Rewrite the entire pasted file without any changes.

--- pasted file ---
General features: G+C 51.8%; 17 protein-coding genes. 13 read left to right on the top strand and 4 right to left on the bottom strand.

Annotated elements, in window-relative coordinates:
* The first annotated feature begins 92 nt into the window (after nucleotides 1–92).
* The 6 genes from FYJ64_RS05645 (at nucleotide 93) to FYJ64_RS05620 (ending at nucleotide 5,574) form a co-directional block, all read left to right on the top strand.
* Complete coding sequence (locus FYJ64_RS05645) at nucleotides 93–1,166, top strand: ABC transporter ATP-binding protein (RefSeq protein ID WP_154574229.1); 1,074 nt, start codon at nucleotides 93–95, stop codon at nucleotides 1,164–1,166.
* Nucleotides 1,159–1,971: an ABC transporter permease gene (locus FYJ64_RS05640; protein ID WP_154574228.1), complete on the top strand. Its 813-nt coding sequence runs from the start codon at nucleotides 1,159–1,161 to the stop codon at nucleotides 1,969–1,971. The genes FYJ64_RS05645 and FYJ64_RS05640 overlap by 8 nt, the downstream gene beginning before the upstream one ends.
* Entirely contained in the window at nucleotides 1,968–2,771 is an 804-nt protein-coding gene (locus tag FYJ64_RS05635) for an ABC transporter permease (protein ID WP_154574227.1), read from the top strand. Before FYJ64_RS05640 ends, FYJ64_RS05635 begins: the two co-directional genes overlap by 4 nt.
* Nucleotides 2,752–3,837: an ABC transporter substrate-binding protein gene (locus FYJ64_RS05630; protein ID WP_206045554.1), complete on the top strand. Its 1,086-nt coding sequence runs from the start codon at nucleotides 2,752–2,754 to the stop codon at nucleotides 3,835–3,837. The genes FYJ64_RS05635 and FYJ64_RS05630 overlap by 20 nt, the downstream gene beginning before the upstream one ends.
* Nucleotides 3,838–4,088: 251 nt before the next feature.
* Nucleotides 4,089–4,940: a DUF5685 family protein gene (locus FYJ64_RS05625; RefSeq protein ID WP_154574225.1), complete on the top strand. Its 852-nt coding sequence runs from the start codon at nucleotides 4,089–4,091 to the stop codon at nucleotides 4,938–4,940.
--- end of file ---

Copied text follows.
General features: G+C 51.8%; 17 protein-coding genes. 13 read left to right on the top strand and 4 right to left on the bottom strand.

Annotated elements, in window-relative coordinates:
* The first annotated feature begins 92 nt into the window (after nucleotides 1–92).
* The 6 genes from FYJ64_RS05645 (at nucleotide 93) to FYJ64_RS05620 (ending at nucleotide 5,574) form a co-directional block, all read left to right on the top strand.
* Complete coding sequence (locus FYJ64_RS05645) at nucleotides 93–1,166, top strand: ABC transporter ATP-binding protein (RefSeq protein ID WP_154574229.1); 1,074 nt, start codon at nucleotides 93–95, stop codon at nucleotides 1,164–1,166.
* Nucleotides 1,159–1,971: an ABC transporter permease gene (locus FYJ64_RS05640; protein ID WP_154574228.1), complete on the top strand. Its 813-nt coding sequence runs from the start codon at nucleotides 1,159–1,161 to the stop codon at nucleotides 1,969–1,971. The genes FYJ64_RS05645 and FYJ64_RS05640 overlap by 8 nt, the downstream gene beginning before the upstream one ends.
* Entirely contained in the window at nucleotides 1,968–2,771 is an 804-nt protein-coding gene (locus tag FYJ64_RS05635) for an ABC transporter permease (protein ID WP_154574227.1), read from the top strand. Before FYJ64_RS05640 ends, FYJ64_RS05635 begins: the two co-directional genes overlap by 4 nt.
* Nucleotides 2,752–3,837: an ABC transporter substrate-binding protein gene (locus FYJ64_RS05630; protein ID WP_206045554.1), complete on the top strand. Its 1,086-nt coding sequence runs from the start codon at nucleotides 2,752–2,754 to the stop codon at nucleotides 3,835–3,837. The genes FYJ64_RS05635 and FYJ64_RS05630 overlap by 20 nt, the downstream gene beginning before the upstream one ends.
* Nucleotides 3,838–4,088: 251 nt before the next feature.
* Nucleotides 4,089–4,940: a DUF5685 family protein gene (locus FYJ64_RS05625; RefSeq protein ID WP_154574225.1), complete on the top strand. Its 852-nt coding sequence runs from the start codon at nucleotides 4,089–4,091 to the stop codon at nucleotides 4,938–4,940.